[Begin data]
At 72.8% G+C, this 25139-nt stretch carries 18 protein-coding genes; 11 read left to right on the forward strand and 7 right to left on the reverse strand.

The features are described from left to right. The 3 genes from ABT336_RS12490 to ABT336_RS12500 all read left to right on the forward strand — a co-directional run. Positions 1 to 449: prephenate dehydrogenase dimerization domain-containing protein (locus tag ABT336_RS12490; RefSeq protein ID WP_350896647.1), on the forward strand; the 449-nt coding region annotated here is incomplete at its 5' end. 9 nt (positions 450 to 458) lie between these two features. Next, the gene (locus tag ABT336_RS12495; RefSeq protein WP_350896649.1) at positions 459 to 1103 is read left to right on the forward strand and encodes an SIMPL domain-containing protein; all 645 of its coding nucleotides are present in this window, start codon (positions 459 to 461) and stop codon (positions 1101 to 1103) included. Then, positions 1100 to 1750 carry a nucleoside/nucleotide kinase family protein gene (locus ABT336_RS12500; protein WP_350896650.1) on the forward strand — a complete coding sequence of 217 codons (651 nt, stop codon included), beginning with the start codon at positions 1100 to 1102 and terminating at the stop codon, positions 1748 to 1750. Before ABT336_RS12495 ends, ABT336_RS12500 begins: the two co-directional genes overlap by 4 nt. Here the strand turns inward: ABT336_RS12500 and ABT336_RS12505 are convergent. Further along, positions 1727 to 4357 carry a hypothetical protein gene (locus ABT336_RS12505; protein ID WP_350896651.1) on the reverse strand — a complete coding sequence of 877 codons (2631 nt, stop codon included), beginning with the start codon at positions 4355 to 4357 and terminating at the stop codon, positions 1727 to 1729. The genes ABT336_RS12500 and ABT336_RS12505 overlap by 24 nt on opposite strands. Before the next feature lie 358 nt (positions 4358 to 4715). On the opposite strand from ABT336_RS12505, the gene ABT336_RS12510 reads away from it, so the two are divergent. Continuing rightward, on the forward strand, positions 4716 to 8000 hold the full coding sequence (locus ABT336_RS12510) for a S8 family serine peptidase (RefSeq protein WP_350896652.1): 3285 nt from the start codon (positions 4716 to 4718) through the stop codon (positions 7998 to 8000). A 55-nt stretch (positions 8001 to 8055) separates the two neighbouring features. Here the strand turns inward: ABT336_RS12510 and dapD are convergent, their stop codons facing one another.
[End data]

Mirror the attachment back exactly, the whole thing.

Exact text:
At 72.8% G+C, this 25139-nt stretch carries 18 protein-coding genes; 11 read left to right on the forward strand and 7 right to left on the reverse strand.

The features are described from left to right. The 3 genes from ABT336_RS12490 to ABT336_RS12500 all read left to right on the forward strand — a co-directional run. Positions 1 to 449: prephenate dehydrogenase dimerization domain-containing protein (locus tag ABT336_RS12490; RefSeq protein ID WP_350896647.1), on the forward strand; the 449-nt coding region annotated here is incomplete at its 5' end. 9 nt (positions 450 to 458) lie between these two features. Next, the gene (locus tag ABT336_RS12495; RefSeq protein WP_350896649.1) at positions 459 to 1103 is read left to right on the forward strand and encodes an SIMPL domain-containing protein; all 645 of its coding nucleotides are present in this window, start codon (positions 459 to 461) and stop codon (positions 1101 to 1103) included. Then, positions 1100 to 1750 carry a nucleoside/nucleotide kinase family protein gene (locus ABT336_RS12500; protein WP_350896650.1) on the forward strand — a complete coding sequence of 217 codons (651 nt, stop codon included), beginning with the start codon at positions 1100 to 1102 and terminating at the stop codon, positions 1748 to 1750. Before ABT336_RS12495 ends, ABT336_RS12500 begins: the two co-directional genes overlap by 4 nt. Here the strand turns inward: ABT336_RS12500 and ABT336_RS12505 are convergent. Further along, positions 1727 to 4357 carry a hypothetical protein gene (locus ABT336_RS12505; protein ID WP_350896651.1) on the reverse strand — a complete coding sequence of 877 codons (2631 nt, stop codon included), beginning with the start codon at positions 4355 to 4357 and terminating at the stop codon, positions 1727 to 1729. The genes ABT336_RS12500 and ABT336_RS12505 overlap by 24 nt on opposite strands. Before the next feature lie 358 nt (positions 4358 to 4715). On the opposite strand from ABT336_RS12505, the gene ABT336_RS12510 reads away from it, so the two are divergent. Continuing rightward, on the forward strand, positions 4716 to 8000 hold the full coding sequence (locus ABT336_RS12510) for a S8 family serine peptidase (RefSeq protein WP_350896652.1): 3285 nt from the start codon (positions 4716 to 4718) through the stop codon (positions 7998 to 8000). A 55-nt stretch (positions 8001 to 8055) separates the two neighbouring features. Here the strand turns inward: ABT336_RS12510 and dapD are convergent, their stop codons facing one another.